Victims in balaclavas, with guns

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(Photo from Belfast Telegraph)

 

A “new” and as yet unnamed Loyalist paramilitary group announced its presence on the scene this week by releasing a pair of photographs to the media (one of which is reproduced above) along with a statement in which they threatened to kill members of the PSNI and Parades Commission, which has had the temerity to place limits on the Loyalist community’s ability to celebrate their culture through displays of tribal dominance directed against their Catholic neighbors.

The statement that accompanied the photos played on what has become a familiar theme amongst many Loyalists in which they characterize an erosion of privilege as brutal oppression by the state they claim to love.

The group said that after police broke up a riot in a flashpoint area of North Belfast in a

brutal assault upon the PUL community and the random firing of baton rounds aimed to seriously injure our people we are left with no other option but to announce the PSNI and Parades Commission are legitimate targets.

We do not want to take this course of action but our people have suffered enough over the last few years and we as disengaged and disgruntled loyalists feel like the time has come for us to take action. No Surrender.

That Loyalists would threaten to take up arms against the British state is nothing new. The original Ulster Volunteer Force was organized in 1913 with the express intention of waging war against Britain to prevent it from granting home rule to Ireland.

But within Loyalism feelings and complaints of victimization have become much more open in recent years, fueled by a sense that their victory over the IRA, which has secured Northern Ireland’s place in the United Kingdom for the foreseeable future, is in fact a hollow one.  As I wrote back in March, it is the belief that while they have won the war, the spoils of victory have passed them by.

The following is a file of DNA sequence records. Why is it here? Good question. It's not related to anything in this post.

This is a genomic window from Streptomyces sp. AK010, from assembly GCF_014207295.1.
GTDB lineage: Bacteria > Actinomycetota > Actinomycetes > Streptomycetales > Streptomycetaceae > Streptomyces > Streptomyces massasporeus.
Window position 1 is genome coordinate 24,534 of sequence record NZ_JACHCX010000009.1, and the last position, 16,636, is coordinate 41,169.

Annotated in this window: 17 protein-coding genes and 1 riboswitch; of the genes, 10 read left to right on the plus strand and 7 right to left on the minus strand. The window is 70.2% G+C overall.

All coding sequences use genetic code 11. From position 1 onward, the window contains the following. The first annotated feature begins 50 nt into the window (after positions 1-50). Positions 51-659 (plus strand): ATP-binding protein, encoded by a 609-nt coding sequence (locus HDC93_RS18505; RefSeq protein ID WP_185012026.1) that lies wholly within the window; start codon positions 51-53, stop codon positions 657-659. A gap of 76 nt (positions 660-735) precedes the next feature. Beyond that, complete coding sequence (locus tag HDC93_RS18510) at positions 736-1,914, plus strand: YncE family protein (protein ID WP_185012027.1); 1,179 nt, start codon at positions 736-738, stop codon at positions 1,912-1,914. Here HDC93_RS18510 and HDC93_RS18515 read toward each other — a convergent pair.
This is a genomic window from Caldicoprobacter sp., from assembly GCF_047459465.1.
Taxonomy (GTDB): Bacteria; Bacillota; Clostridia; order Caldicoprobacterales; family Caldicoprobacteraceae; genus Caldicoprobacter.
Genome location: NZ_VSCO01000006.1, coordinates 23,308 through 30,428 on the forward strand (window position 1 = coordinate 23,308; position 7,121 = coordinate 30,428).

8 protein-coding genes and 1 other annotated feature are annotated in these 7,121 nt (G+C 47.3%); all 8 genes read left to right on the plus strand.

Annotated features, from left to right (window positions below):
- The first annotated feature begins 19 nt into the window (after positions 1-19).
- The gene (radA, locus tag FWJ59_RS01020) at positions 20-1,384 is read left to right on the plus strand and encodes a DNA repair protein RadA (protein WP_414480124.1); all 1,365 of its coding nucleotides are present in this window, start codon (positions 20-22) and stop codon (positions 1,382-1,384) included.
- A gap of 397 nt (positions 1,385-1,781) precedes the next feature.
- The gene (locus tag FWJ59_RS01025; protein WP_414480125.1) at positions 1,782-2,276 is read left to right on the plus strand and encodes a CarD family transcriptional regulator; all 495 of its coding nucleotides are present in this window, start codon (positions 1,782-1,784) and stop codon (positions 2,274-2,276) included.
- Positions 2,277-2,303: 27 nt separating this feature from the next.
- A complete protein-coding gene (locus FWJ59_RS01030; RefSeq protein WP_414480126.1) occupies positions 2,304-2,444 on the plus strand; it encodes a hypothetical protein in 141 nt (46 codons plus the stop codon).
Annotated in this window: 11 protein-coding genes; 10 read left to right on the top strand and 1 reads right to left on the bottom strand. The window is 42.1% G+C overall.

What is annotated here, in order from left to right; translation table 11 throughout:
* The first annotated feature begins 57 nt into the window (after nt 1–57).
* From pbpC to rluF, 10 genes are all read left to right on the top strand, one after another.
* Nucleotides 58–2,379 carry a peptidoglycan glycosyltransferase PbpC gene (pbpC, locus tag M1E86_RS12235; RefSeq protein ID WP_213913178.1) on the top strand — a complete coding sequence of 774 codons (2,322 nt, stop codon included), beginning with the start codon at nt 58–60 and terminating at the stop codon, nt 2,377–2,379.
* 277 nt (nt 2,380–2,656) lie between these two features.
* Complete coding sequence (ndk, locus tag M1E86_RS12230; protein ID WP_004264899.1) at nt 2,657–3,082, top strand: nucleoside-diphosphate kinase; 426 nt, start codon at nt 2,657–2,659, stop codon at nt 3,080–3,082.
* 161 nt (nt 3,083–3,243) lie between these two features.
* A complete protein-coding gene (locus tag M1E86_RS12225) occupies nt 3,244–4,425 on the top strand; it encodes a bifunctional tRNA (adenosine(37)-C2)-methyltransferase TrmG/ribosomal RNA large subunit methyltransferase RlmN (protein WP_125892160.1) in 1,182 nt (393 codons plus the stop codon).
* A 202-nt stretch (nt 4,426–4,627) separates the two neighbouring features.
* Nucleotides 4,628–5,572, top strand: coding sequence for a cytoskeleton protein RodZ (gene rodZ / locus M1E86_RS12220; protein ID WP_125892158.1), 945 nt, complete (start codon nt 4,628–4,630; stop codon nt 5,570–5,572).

I first heard this expressed back in 2010 when I interviewed several former UDA and UFV men active in the Loyalist ex-prisoner community. Today it is the sentiment behind the ongoing flag protests, the protest camp at Twaddlle Avenue, and the above mentioned riot this week which broke out when Loyalists attempted to storm police barricades blocking them from marching past a Catholic area.

It is reflected in the statement released by the Orange Order in advance of Twelfth of July celebrations which I wrote about last week, in which they decried the intolerance of Republicans and the “petty restrictions” imposed by the state on their right to march and parade where and when they wish, despite any objections from residents.

It is reflected in the tweets of self-described anti-agreement Loyalist provocateur Jamie Bryson claiming persecution and a war waged by police and Parades Commission against the PUL (Protestant/Unionist/Loyalist) people.

A recent unpublished study by a group of researchers from Queens University suggests that the flag and other protests stem from working class Loyalists’ feelings of economic and social dispossession, paranoid siege mentality, a belief that their avenues of expression are being systematically closed off, and that they are being manipulated and exploited by the system.

Others (such as doctoral student Sophie Long at TPQ) have written much more eloquently about the state of Loyalism than I can.  And it remains to be seen if this new armed group will amount to anything more than empty posturing.

But from where I sit, and based on what I’ve seen, the people I’ve met, and conversations I’ve had, when I think about future threats to the peace in Northern Ireland, I am much more concerned about the alienation of Loyalists than I am the ambitions of dissident Republicans.